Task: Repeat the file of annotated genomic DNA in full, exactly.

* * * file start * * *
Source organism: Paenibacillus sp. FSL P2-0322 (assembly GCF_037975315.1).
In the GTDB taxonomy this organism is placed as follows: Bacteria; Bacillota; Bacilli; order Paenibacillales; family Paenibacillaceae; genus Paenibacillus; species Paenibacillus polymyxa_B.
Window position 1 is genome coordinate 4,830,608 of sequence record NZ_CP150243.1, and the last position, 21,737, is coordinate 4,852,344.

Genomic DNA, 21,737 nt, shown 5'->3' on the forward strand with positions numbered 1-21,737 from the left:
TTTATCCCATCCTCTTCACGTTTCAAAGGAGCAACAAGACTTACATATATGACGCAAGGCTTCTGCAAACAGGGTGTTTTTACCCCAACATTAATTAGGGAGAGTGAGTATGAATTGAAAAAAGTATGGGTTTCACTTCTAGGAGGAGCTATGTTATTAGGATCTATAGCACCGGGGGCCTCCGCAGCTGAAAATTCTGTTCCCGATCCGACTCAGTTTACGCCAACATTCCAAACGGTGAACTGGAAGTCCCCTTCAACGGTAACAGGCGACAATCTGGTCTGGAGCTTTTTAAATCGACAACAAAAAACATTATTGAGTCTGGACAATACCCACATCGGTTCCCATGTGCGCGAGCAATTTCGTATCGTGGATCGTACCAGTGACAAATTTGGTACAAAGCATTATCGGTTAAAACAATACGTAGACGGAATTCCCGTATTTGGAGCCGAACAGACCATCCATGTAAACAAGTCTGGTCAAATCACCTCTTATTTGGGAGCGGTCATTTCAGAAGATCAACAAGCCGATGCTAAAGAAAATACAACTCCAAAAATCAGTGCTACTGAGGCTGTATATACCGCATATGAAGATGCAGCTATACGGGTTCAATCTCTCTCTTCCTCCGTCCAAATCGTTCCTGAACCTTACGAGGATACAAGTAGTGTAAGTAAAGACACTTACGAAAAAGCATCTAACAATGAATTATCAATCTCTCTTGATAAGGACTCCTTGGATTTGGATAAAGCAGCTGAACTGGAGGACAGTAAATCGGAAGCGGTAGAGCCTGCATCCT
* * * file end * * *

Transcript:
Source organism: Paenibacillus sp. FSL P2-0322 (assembly GCF_037975315.1).
In the GTDB taxonomy this organism is placed as follows: Bacteria; Bacillota; Bacilli; order Paenibacillales; family Paenibacillaceae; genus Paenibacillus; species Paenibacillus polymyxa_B.
Window position 1 is genome coordinate 4,830,608 of sequence record NZ_CP150243.1, and the last position, 21,737, is coordinate 4,852,344.

Genomic DNA, 21,737 nt, shown 5'->3' on the forward strand with positions numbered 1-21,737 from the left:
TTTATCCCATCCTCTTCACGTTTCAAAGGAGCAACAAGACTTACATATATGACGCAAGGCTTCTGCAAACAGGGTGTTTTTACCCCAACATTAATTAGGGAGAGTGAGTATGAATTGAAAAAAGTATGGGTTTCACTTCTAGGAGGAGCTATGTTATTAGGATCTATAGCACCGGGGGCCTCCGCAGCTGAAAATTCTGTTCCCGATCCGACTCAGTTTACGCCAACATTCCAAACGGTGAACTGGAAGTCCCCTTCAACGGTAACAGGCGACAATCTGGTCTGGAGCTTTTTAAATCGACAACAAAAAACATTATTGAGTCTGGACAATACCCACATCGGTTCCCATGTGCGCGAGCAATTTCGTATCGTGGATCGTACCAGTGACAAATTTGGTACAAAGCATTATCGGTTAAAACAATACGTAGACGGAATTCCCGTATTTGGAGCCGAACAGACCATCCATGTAAACAAGTCTGGTCAAATCACCTCTTATTTGGGAGCGGTCATTTCAGAAGATCAACAAGCCGATGCTAAAGAAAATACAACTCCAAAAATCAGTGCTACTGAGGCTGTATATACCGCATATGAAGATGCAGCTATACGGGTTCAATCTCTCTCTTCCTCCGTCCAAATCGTTCCTGAACCTTACGAGGATACAAGTAGTGTAAGTAAAGACACTTACGAAAAAGCATCTAACAATGAATTATCAATCTCTCTTGATAAGGACTCCTTGGATTTGGATAAAGCAGCTGAACTGGAGGACAGTAAATCGGAAGCGGTAGAGCCTGCATCCT